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Definite IBS link to bacteria supports treatment with antibiotic

Kathleen Blanchard's picture
IBS and bacteria definitively linked.

Irritable bowel syndrome treatment (IBS) historically has been directed at relieving symptoms. Now researchers have definitively linked IBS to a bacterial cause, adding support to treatment of the condition with the antibiotic rifaximin.

One-third of patients with IBS have overgrowth of intestinal bacteria

Researchers found small intestine bacterial overgrowth (SIBO) in one-third of patients tested who were diagnosed with irritable bowel syndrome.

Mark Pimentel, MD, director of the Cedars-Sinai GI Motility Program and an author of the study said in a news release, “This clear evidence of the role bacteria play in the disease underscores our clinical trial findings, which show that antibiotics are a successful treatment for IBS.”

IBS affects 30 million people in the United States. The condition is painful and causes bloating, cramping, either diarrhea or constipation and sometimes both intermittently. It’s sometimes difficult for patients with IBS to manage symptoms.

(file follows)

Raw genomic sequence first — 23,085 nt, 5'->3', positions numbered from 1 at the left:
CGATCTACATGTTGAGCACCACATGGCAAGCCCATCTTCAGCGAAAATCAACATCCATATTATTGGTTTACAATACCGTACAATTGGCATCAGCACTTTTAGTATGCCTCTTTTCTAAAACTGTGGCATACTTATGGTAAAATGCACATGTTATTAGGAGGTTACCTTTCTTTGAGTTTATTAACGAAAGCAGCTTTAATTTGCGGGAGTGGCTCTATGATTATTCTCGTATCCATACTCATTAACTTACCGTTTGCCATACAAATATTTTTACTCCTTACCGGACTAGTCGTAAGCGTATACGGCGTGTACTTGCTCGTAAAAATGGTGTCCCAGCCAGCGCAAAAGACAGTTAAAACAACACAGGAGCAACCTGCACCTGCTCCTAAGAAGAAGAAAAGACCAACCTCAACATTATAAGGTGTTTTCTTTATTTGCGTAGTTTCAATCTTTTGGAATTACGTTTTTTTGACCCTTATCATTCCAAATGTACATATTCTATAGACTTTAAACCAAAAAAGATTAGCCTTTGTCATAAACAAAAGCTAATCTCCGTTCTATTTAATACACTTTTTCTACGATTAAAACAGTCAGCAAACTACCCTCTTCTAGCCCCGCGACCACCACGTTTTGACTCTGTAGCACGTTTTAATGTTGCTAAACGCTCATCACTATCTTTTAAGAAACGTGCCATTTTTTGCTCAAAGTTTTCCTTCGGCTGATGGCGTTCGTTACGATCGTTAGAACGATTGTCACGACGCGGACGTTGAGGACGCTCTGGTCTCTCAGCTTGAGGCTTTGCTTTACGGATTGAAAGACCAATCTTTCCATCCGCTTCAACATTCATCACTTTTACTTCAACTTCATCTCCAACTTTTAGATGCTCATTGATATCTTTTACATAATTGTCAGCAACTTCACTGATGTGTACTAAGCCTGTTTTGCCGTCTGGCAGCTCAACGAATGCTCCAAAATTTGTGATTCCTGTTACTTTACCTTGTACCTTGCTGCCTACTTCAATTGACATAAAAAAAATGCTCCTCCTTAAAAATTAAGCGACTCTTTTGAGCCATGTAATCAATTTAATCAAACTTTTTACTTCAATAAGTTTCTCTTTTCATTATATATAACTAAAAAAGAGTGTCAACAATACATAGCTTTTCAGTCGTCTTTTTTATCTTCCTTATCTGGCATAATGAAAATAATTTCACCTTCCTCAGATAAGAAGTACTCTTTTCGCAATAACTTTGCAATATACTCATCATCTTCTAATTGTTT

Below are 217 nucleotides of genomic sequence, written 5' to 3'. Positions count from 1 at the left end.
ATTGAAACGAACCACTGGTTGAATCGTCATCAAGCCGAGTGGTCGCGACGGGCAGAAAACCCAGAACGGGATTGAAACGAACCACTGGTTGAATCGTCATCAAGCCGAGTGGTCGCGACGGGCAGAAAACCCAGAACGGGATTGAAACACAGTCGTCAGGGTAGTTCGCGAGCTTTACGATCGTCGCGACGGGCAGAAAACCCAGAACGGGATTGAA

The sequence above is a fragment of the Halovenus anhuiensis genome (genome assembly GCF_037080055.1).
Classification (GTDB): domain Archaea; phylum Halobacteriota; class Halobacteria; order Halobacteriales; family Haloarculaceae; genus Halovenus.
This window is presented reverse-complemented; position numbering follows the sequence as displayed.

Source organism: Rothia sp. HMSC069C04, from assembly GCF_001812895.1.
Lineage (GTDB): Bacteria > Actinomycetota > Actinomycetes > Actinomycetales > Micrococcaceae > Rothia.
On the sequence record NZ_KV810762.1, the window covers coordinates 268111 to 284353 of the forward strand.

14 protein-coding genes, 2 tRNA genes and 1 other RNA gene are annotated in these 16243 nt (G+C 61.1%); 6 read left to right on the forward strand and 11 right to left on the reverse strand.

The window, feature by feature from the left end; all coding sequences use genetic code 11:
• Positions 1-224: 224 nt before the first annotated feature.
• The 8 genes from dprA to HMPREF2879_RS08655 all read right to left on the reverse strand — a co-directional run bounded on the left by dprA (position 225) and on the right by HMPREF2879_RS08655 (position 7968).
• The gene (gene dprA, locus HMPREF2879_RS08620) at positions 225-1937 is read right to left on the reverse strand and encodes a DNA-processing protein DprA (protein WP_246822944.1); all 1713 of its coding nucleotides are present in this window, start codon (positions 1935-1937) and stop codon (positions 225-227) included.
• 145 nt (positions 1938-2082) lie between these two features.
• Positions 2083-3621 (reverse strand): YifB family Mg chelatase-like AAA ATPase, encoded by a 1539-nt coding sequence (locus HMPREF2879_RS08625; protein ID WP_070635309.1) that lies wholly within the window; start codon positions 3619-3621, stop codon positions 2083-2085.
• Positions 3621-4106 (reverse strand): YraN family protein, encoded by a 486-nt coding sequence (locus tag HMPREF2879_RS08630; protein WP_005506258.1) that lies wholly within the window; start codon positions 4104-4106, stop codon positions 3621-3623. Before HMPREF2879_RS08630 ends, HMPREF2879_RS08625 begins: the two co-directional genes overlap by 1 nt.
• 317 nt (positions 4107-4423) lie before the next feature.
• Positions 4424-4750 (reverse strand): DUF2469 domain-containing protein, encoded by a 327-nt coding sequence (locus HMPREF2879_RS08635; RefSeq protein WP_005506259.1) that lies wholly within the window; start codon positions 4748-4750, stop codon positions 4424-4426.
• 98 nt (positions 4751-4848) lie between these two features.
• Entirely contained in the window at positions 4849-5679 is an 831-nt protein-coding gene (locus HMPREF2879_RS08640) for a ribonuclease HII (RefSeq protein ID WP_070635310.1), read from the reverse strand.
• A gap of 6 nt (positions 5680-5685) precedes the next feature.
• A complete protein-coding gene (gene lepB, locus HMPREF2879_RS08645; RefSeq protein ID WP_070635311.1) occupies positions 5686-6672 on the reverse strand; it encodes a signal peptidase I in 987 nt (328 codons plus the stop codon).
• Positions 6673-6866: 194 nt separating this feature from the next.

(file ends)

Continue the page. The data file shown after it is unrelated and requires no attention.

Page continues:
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Pimentel is the researcher who found the antibiotic rifaximin alleviates symptoms of IBS, even after patients stop the medication. The effect lasted up to 10 weeks in clinical trials; 40.7 percent of 600 patients in trials experienced symptom relief. The results were published in January 6, 2011, in the New England Journal of Medicine.

Rifaximin specifically targets the gut where it stays. Very little is absorbed into the bloodstream.

The study is the first to use cultures to directly identify bacteria in the gut in patients with irritable bowel syndrome. Past studies relied on breath tests that measured methane that occurs when bacteria ferment.

Pimentel explains that bacterial cultures are the “gold standard” of diagnosis. He began exploring the notion that irritable bowel syndrome and bacteria were linked more than a decade ago. The study supports treating IBS with the antibiotic rifaximin.

May 25, 2012

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